Start upload button after you have chosen your dataset.
Fill in the various details but make sure to never reveal identifying information. The following part differs from figshare approach: write Anonymous for the
author first and last name. You are using your account for uploading the item, but the published data will show Anonymous as author and your username will not be revealed.
As explained above, select Open Access as
Save and then publish the dataset. Use the obtained DOI to reference the dataset in your double-blind submission.
This is what reviewers will see:
Open data upon acceptance on Zenodo
Congratulations for getting your paper accepted. There are only two steps required to make your Zenodo submission open data. Actually, it was open data already. You need to unblind it now.
Fill in the actual author details instead of the Anonymous entry.
Use the DOI to properly reference your open data in your paper.
That was it. Feel free to contact me in case of questions or leave a comment below. Especially if I missed something with Zenodo.
This post is aimed to the software engineering research community, but it actually works with any discipline. ↩
I have so far worked with CHASE, MSR, PROFES, ESEM, and ESEC/FSE [to be defined] on open science policies as well as serving as open science chair on all of them but MSR. Fun trivia: the CHASE workshop has been the first software engineering venue to implement open science policies, in 2016. While I am at it, I would like to deeply thank Daniel Méndez for his support and his attempts to introduce open science practices in conferences and involving me on the matter. ↩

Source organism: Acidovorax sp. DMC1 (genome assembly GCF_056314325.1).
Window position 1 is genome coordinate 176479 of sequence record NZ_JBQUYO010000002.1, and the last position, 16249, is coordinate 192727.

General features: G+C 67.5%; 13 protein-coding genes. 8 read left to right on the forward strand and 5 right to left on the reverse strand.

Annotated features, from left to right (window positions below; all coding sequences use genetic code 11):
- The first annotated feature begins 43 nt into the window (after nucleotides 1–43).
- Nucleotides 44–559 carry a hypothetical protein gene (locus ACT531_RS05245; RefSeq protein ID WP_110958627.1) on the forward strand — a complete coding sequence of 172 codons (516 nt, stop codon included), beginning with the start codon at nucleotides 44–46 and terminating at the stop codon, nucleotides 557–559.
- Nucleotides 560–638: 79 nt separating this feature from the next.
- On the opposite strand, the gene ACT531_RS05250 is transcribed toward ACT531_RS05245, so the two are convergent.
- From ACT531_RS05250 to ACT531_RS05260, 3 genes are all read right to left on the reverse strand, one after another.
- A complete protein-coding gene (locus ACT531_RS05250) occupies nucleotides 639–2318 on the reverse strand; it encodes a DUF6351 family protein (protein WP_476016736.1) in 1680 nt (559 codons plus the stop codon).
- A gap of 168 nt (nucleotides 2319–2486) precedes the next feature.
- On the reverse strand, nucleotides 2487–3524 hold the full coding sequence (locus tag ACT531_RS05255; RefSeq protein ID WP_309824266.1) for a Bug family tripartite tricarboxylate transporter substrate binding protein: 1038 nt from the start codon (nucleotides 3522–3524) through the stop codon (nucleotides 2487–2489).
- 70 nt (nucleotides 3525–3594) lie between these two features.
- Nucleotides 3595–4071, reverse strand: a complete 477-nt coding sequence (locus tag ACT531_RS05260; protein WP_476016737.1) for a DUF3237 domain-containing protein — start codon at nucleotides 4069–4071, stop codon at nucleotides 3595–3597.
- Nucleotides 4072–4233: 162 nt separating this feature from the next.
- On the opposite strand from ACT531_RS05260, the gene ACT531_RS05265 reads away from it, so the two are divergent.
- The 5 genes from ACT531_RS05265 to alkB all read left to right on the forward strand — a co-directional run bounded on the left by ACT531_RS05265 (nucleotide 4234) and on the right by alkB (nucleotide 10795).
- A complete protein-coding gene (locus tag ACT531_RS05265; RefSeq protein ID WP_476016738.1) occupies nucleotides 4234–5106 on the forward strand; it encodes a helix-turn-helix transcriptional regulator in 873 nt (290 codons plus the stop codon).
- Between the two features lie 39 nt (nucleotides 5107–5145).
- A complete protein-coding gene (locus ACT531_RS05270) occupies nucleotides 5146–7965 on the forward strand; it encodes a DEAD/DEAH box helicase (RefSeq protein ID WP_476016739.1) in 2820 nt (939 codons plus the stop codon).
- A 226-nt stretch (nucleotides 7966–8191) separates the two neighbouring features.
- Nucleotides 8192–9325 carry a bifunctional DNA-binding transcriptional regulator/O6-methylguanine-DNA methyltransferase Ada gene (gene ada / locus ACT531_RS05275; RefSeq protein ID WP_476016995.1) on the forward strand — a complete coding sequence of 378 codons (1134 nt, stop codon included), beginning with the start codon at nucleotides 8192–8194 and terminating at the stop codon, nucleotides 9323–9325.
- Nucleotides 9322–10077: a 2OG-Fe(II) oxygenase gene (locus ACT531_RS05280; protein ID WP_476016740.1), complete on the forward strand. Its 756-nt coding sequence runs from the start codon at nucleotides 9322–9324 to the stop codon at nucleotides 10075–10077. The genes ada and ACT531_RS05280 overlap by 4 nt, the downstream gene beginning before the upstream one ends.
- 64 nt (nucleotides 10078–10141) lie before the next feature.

Both figshare and Zenodo are versioned. Each time you save a published submission, a new version is created and also published. There is no easy way to un-publish a submission and its versions. Be careful. ↩
Archived means that there are mechanisms in place to make sure that data is properly preserved, duplicated, and distributed in a way that it will survive even the hosting platform. See for example LOCKKS and CLOKKS. ↩
The approach is also compatible with single blind review and open peer review. ↩
Edit 2019-09-26: As of September I am no longer advisor at any company including figshare.
Full disclosure: I am a figshare advisor. If you ask me which one should you pick between figshare and Zenodo, my answer will be biased.↩
Make file(s) confidential is an option for when only metadata should be made publicly available. In software engineering research, we are likely to never use it. ↩
I do not use a commenting system anymore, but I would be glad to read your comments and feedback. Feel free to contact me.